Friday, 17 May 2013
Juliet’s husband, Philip, who at twenty-eight was set to become one of the youngest-ever partners at Purcell-Houghton (Architectural Consultants) Ltd, came home early one day and announced that he had quit his job.
‘I didn’t know I was going to do it myself till I walked out,’ he said with barely suppressed excitement, pacing the room like he might walk out of there too. ‘I’ll phone Houghton tomorrow and tell them I’m heading off on my own.’
In a daze, Juliet said, ‘But you’ve always said how difficult it is to set up on your own in architecture.’
‘Oh, it’s impossible. But I’m not going to set up on my own in architecture. I’m going to downshift and work in a way that doesn’t harm the planet. I’m going to . . . sell reconditioned bicycles.’
At that Juliet dropped into a chair and gaped up at him. ‘Bicycles?’
This was the last word Juliet uttered for some time. She sat, numbed, as Philip went on to explain his idea for a secondhand bicycle stall at Camden Lock Market.
But she scarcely listened. The real news here seemed to be that her husband was having a mental breakdown. Now that she came to think of it the early warning signs had been there all along, if only she’d had eyes to see them. Oh, what a fool she was to believe Philip’s huge collection of Bakelite voltmeters from the nineteen-thirties was nothing more than an unbelievably ugly way to gather dust. Why hadn’t she seen what those countless dials had always indicated – that Philip had an obsessive personality? She could kick herself now for encouraging him in his new hobby of mending bicycles, even though her motives had been of the highest order, i.e. to wean him off mending voltmeters and get him mending things too big to collect in a flat. It was horribly unfair that she should be punished like this merely for wanting her spare room back.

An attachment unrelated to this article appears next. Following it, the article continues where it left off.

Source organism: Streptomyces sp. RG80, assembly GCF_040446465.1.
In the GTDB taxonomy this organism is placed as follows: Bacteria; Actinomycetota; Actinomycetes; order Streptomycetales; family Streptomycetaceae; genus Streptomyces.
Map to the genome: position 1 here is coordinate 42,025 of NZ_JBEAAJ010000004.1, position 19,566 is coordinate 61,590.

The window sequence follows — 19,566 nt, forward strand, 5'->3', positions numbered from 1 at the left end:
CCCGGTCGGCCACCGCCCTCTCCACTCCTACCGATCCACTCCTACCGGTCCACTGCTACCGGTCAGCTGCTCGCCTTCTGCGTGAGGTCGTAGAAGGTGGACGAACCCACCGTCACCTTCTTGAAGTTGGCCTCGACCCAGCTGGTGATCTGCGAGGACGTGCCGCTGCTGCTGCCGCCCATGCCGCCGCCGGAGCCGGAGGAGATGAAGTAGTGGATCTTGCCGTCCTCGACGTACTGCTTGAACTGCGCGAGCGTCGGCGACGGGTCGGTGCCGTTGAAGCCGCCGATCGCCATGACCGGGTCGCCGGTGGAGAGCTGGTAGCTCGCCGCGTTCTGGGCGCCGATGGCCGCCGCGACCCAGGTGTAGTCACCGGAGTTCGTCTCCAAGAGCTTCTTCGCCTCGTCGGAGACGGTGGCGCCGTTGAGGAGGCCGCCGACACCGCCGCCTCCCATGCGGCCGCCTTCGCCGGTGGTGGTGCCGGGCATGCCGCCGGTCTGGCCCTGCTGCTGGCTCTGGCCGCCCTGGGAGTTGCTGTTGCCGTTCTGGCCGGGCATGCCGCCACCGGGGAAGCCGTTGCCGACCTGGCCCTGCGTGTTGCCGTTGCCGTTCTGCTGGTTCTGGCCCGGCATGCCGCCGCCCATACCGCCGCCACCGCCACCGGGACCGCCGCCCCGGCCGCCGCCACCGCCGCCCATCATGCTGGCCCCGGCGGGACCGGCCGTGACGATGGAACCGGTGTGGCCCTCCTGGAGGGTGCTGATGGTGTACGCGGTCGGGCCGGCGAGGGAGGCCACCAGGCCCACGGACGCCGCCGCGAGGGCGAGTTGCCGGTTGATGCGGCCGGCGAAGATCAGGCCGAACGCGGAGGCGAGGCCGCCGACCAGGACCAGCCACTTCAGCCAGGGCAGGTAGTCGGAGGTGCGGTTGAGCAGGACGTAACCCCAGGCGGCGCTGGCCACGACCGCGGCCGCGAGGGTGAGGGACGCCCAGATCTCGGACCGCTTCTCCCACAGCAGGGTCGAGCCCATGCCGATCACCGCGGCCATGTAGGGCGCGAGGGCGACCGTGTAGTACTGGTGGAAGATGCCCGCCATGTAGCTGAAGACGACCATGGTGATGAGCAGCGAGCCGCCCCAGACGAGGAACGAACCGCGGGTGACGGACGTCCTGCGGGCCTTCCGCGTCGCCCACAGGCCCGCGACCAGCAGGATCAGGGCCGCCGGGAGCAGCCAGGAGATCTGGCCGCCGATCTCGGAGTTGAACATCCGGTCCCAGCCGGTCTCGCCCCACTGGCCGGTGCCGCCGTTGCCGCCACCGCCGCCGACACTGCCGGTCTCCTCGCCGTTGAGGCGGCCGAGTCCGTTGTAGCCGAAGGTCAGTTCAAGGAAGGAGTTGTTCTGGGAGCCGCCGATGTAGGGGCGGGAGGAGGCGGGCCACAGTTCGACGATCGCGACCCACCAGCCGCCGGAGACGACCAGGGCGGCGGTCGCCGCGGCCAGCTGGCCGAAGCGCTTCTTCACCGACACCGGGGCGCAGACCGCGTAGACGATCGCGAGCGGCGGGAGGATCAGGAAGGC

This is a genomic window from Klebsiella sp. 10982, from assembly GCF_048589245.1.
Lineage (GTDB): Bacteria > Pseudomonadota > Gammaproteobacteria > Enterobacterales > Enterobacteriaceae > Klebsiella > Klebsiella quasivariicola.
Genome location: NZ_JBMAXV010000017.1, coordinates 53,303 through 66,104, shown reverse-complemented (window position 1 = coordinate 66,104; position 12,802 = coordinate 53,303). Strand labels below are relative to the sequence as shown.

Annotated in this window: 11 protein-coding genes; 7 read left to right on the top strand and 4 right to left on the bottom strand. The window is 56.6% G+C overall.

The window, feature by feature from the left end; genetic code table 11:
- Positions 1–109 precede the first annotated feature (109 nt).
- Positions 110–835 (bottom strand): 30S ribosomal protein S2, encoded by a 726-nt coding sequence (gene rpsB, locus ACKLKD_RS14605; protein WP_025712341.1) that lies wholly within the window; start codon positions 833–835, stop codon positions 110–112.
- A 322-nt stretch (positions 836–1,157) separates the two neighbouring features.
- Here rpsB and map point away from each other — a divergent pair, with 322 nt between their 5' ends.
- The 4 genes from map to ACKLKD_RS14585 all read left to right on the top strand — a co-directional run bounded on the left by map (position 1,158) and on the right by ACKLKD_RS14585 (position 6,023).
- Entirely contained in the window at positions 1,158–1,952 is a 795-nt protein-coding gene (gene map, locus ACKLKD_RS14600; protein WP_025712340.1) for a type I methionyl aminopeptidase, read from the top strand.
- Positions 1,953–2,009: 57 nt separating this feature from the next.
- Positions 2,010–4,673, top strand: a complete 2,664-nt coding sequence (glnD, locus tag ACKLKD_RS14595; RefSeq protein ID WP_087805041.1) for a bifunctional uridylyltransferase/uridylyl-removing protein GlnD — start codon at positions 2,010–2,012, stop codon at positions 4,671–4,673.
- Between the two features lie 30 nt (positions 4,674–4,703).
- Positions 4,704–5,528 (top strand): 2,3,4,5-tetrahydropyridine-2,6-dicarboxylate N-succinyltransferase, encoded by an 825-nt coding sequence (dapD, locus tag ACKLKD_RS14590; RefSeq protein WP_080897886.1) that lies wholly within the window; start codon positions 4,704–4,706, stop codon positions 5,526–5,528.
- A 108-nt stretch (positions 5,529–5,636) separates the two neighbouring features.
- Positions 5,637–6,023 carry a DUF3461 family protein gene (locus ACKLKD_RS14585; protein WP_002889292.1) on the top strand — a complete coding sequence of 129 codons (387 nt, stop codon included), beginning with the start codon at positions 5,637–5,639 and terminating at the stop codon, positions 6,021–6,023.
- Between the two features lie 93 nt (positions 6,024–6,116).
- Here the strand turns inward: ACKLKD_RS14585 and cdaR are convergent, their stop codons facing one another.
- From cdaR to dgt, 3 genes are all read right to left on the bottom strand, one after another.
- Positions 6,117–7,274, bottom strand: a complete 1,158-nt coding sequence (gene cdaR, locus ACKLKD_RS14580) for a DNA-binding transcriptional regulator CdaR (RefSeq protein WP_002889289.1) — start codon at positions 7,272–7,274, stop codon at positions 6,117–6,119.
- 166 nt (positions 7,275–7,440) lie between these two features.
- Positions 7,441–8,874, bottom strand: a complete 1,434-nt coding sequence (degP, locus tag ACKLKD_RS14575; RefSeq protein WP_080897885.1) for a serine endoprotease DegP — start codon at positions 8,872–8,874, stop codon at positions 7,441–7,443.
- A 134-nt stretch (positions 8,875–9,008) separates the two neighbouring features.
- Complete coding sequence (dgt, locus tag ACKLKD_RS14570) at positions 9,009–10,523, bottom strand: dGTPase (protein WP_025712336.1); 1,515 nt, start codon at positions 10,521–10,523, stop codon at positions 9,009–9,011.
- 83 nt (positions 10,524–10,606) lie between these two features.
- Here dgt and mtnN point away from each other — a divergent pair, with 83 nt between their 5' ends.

‘Maybe this does seem like a drastic change of direction,’ Philip said, interrupting the train of her thoughts. ‘Thing is – and I know this must sound crazy – but I’m not excited by architecture anymore. In fact, it just depresses me. Just what am I doing, when you come to think about it?’
‘But that’s what I—’
‘Covering the world with concrete, that’s what. God, I’m so sick of concrete. Aren’t you?’ Juliet did not reply. He wasn’t going to learn her position in respect to concrete that easily. ‘I know, I know,’ he conceded, ‘I should have told you all this before. But still, just because I really want to get out and do something radically different doesn’t mean I will, does it? This has to be a decision we make together.’ Juliet opened her mouth, but before she could speak Philip hastened to finish, ‘And of course if you can’t honestly back me up, then I’ll stay put in architecture. Though anywhere except at Purcell-Houghton. Going back there would be like going back to a morgue. You don’t want me to work in a morgue, do you?’
‘Oh sure, you’re absolutely right – there must be an architectural firm somewhere that isn’t like a morgue. You know, somewhere I can work without feeling that life is passing me by. Because, that’s how I feel, to be honest. Not that I couldn’t put up with life passing me by, if I had to. After all, Jules, when you are so happy in your own career, it makes me feel good, no matter how much mine sucks . . . ’
Posted by Tom Alma at 02:49